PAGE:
according to the American Association of State Highway Transportation Officials.
"States are suspending new contract awards, halting right-of-way acquisition and looking for ways to stop ongoing construction while maintaining public safety," said John Horsley, AASHTO executive director. "It is truly a crisis that Congress must resolve immediately because the federal IOUs are piling up and the states' financial hole gets deeper every day."
U.S. Secretary of Transportation Mary Peters announced on Friday that the federal government would slow down reimbursements to the states, and would likely be able to make only partial payments beginning next week, due to insufficient funds in the Highway Trust Fund. She has urged Congress to enact by the end of the week, an $8 billion transfer from the General Fund to preserve the solvency of the Highway Trust Fund. Action is pending in the Senate.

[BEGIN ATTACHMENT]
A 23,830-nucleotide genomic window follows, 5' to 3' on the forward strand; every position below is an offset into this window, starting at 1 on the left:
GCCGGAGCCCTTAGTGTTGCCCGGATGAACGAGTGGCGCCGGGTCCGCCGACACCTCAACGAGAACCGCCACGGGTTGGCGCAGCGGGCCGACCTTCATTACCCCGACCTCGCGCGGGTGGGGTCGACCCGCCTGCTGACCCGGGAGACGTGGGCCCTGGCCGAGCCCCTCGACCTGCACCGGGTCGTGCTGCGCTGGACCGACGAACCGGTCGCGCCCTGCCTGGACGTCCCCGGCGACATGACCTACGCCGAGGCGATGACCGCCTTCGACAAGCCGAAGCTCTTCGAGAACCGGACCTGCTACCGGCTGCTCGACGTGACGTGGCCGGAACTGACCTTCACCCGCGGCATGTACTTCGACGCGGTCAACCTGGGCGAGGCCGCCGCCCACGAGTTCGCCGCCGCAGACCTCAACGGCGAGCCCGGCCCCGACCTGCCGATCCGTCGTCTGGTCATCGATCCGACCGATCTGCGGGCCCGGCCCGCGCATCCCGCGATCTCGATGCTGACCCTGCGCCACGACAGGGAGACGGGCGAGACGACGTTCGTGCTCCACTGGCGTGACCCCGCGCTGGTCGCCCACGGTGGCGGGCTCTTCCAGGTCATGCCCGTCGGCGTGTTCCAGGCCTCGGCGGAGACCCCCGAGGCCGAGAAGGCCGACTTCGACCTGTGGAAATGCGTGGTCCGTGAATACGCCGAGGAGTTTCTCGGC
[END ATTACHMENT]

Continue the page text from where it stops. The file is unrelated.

More than a dozen states including Alabama, California, Colorado, Kansas, Michigan, Missouri, New Hampshire, Oklahoma, Pennsylvania, Texas and Washington have detailed the impacts of the federal shortfall on state programs, either in news releases or via media reports. Information about those impacts is available on the AASHTO web site: www.transportation.org.